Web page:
Today having a modern and agile supply chain can mean the difference between staying afloat and sinking. Over 80% of businesses report experiencing at least one supply chain disruption in 2014. With constant and rapidly changing market conditions, organizations need to be lean and flexible in order to respond to disruptions quickly and effectively.
Organizations who adopt modern supply chain practices that are flexible, account for disruptions, and leverage new technology fair better in the long run. Let’s take a deeper look into how Technology, Continuous Improvement, and Resilience help supply chains remain relevant and sustainable.
Innovation is key to business improvement and supply chain management is no exception. To meet ever-changing consumer demands, organizations must continually optimize the productivity of their supply network due to global competition. Leveraging modern technologies can help simplify processes, reduce costs, improve customer satisfaction, and provide greater control over your supply chain.
IoT technologies present some very promising opportunities that help track products to increase visibility and reduce the impact of disruptions due to material shortages or natural disasters. For example, consider Coca-Cola as they recently reinvented their vending machines and introduced Coca-Cola freestyle®. Coca-Cola freestyle® offers consumers fountain soda from a vending machine that can dispense up to 126 different flavor combinations. Using Radio Frequency Identification (RFID) technology, Freestyle machines are not only able to monitor the level of each syrup, but also track which combinations are most popular amongst consumers.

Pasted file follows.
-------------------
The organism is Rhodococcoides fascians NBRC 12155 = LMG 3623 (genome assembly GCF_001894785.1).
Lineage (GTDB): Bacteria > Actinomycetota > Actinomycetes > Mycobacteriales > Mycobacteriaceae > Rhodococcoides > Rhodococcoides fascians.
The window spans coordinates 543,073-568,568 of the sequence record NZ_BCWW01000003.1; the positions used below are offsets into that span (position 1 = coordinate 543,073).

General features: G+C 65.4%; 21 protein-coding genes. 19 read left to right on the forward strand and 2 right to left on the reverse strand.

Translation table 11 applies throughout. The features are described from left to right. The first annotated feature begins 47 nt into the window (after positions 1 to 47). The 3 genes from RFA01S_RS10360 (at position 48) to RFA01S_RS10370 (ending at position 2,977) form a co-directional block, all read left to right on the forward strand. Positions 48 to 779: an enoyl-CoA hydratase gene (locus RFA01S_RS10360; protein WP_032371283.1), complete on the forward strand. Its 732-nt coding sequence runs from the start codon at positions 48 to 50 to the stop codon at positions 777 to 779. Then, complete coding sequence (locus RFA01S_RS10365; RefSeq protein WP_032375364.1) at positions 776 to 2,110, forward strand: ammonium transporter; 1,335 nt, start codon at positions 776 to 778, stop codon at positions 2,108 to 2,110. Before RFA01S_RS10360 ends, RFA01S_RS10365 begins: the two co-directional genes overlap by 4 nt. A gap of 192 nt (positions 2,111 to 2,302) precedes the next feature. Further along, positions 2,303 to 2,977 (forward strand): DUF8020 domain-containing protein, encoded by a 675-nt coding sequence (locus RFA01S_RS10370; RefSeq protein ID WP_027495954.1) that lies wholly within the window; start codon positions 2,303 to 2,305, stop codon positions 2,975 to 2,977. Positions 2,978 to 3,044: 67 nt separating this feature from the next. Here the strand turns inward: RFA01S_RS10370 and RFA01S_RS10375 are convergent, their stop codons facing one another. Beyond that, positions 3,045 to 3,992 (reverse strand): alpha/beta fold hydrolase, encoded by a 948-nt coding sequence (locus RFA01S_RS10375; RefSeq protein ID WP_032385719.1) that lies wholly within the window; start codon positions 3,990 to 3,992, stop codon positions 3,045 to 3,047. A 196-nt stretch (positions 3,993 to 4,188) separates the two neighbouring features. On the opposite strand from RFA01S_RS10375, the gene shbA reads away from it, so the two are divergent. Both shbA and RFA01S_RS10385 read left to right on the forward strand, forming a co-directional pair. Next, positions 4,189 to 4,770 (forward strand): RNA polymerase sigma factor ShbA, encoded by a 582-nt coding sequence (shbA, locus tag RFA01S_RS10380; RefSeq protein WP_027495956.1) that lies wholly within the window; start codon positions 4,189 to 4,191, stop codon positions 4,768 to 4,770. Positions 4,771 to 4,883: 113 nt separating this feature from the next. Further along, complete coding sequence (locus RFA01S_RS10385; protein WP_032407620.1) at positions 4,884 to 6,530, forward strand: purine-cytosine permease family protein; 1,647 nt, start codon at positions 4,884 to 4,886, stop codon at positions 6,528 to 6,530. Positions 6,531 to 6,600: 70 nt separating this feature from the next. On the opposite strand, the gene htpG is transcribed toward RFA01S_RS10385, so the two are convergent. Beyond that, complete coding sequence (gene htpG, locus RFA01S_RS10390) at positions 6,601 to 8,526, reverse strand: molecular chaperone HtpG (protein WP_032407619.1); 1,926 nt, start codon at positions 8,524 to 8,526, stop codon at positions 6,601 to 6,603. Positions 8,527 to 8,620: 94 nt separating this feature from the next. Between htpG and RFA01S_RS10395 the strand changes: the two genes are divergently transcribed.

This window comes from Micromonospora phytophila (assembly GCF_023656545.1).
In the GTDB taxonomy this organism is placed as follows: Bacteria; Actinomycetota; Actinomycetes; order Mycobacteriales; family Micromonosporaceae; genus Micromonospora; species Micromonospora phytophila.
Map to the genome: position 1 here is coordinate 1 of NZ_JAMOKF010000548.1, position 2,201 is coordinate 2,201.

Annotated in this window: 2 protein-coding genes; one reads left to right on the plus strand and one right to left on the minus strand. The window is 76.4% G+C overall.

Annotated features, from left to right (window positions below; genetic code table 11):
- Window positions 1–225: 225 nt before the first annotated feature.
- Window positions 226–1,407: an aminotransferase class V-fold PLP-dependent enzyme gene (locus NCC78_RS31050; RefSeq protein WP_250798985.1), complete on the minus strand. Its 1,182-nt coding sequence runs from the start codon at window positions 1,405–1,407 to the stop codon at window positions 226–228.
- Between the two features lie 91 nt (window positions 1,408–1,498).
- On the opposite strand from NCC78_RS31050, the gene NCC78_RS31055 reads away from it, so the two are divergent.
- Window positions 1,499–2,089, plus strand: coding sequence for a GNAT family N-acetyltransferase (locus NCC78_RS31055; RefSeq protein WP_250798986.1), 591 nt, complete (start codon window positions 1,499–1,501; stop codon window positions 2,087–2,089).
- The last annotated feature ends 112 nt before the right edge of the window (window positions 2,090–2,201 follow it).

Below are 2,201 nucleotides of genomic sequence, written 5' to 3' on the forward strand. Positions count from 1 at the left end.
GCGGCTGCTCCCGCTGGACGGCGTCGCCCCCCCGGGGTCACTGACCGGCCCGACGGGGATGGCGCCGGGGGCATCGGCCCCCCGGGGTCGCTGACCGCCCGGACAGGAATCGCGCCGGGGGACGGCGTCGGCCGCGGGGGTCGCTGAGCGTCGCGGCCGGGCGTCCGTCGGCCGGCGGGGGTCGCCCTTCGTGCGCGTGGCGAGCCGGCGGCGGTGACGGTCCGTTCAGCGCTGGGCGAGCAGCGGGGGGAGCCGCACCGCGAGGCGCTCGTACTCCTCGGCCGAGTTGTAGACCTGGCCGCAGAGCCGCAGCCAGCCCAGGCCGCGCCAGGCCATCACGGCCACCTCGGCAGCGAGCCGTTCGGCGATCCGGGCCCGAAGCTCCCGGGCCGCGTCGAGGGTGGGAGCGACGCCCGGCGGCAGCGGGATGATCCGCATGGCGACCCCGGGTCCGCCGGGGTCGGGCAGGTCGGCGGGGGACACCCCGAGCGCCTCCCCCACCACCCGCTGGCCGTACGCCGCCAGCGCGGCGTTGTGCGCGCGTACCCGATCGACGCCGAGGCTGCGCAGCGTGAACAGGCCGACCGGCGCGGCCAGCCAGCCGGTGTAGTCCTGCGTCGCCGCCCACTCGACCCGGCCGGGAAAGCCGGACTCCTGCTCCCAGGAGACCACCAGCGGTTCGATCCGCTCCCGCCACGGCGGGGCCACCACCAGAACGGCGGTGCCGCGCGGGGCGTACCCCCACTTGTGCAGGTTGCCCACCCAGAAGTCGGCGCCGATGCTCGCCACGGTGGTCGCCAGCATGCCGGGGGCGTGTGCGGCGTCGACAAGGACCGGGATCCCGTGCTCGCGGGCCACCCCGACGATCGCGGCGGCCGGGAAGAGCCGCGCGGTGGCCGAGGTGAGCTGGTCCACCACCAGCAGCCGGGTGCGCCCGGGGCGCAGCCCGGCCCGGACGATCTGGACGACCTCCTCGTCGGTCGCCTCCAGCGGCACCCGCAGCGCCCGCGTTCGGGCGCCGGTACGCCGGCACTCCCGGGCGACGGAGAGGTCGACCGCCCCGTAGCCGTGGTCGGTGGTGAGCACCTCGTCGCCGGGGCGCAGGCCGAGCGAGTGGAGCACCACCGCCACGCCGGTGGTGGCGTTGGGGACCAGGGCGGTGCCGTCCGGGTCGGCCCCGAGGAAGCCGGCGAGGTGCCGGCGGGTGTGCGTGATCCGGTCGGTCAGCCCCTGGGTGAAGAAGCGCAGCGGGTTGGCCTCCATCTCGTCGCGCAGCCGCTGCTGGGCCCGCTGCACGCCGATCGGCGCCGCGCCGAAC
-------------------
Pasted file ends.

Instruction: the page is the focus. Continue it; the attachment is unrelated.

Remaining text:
When syrup levels get too low, the machine sends information to Coca-Cola’s head office and to the machine’s owner so that necessary supplies can be automatically replenished. Coca-Cola freestyle® also passes along valuable sales intelligence data that has been collected. This information can then be analyzed by data scientists and marketing professionals to identify trends, understand consumer behaviors, and improve sales forecasts to ultimately find new ways of increasing revenues.